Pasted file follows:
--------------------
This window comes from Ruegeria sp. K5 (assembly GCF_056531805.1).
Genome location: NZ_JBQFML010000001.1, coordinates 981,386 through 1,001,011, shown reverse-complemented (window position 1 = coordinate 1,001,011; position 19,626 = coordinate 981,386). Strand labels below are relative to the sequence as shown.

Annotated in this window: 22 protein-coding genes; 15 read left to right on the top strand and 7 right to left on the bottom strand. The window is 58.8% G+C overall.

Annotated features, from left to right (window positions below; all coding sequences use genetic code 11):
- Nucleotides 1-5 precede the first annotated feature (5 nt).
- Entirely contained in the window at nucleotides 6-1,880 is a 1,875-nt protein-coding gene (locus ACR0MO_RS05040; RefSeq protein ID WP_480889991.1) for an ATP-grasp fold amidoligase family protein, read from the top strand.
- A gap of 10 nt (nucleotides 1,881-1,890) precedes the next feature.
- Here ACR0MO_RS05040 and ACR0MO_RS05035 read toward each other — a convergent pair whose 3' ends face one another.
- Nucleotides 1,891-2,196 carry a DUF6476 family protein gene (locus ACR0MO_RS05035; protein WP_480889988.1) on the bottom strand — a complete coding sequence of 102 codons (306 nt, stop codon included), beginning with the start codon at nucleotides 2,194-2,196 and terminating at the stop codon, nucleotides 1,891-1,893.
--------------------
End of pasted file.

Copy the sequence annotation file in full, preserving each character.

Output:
This window comes from Ruegeria sp. K5 (assembly GCF_056531805.1).
Genome location: NZ_JBQFML010000001.1, coordinates 981,386 through 1,001,011, shown reverse-complemented (window position 1 = coordinate 1,001,011; position 19,626 = coordinate 981,386). Strand labels below are relative to the sequence as shown.

Annotated in this window: 22 protein-coding genes; 15 read left to right on the top strand and 7 right to left on the bottom strand. The window is 58.8% G+C overall.

Annotated features, from left to right (window positions below; all coding sequences use genetic code 11):
- Nucleotides 1-5 precede the first annotated feature (5 nt).
- Entirely contained in the window at nucleotides 6-1,880 is a 1,875-nt protein-coding gene (locus ACR0MO_RS05040; RefSeq protein ID WP_480889991.1) for an ATP-grasp fold amidoligase family protein, read from the top strand.
- A gap of 10 nt (nucleotides 1,881-1,890) precedes the next feature.
- Here ACR0MO_RS05040 and ACR0MO_RS05035 read toward each other — a convergent pair whose 3' ends face one another.
- Nucleotides 1,891-2,196 carry a DUF6476 family protein gene (locus ACR0MO_RS05035; protein WP_480889988.1) on the bottom strand — a complete coding sequence of 102 codons (306 nt, stop codon included), beginning with the start codon at nucleotides 2,194-2,196 and terminating at the stop codon, nucleotides 1,891-1,893.